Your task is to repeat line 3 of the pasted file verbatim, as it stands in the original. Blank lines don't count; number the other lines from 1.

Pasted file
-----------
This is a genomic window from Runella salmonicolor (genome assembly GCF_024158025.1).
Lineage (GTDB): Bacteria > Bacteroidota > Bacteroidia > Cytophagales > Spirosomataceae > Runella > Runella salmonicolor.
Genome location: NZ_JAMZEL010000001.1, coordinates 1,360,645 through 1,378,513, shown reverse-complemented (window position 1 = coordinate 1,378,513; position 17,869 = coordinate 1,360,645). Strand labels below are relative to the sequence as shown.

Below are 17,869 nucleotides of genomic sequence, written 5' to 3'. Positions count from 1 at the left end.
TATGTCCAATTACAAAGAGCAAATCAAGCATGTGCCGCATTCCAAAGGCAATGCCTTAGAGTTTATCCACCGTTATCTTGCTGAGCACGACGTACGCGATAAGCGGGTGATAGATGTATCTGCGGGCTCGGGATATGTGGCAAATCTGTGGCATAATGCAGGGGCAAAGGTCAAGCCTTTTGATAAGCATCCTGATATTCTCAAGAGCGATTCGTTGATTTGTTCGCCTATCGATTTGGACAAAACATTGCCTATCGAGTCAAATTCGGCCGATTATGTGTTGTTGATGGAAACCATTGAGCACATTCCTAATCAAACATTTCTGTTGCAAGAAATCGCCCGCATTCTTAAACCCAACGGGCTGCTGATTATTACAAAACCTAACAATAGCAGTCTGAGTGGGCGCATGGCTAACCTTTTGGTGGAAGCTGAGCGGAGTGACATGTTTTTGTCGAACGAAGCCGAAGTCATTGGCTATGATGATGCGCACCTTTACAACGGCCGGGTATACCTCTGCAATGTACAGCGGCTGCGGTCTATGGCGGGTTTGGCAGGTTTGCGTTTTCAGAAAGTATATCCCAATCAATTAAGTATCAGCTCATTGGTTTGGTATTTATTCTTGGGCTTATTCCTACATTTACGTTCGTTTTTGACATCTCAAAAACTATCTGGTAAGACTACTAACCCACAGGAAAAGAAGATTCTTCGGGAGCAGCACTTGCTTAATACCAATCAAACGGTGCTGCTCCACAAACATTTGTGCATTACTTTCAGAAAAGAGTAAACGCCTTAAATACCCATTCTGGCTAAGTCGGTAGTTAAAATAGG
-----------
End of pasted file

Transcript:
Genome location: NZ_JAMZEL010000001.1, coordinates 1,360,645 through 1,378,513, shown reverse-complemented (window position 1 = coordinate 1,378,513; position 17,869 = coordinate 1,360,645). Strand labels below are relative to the sequence as shown.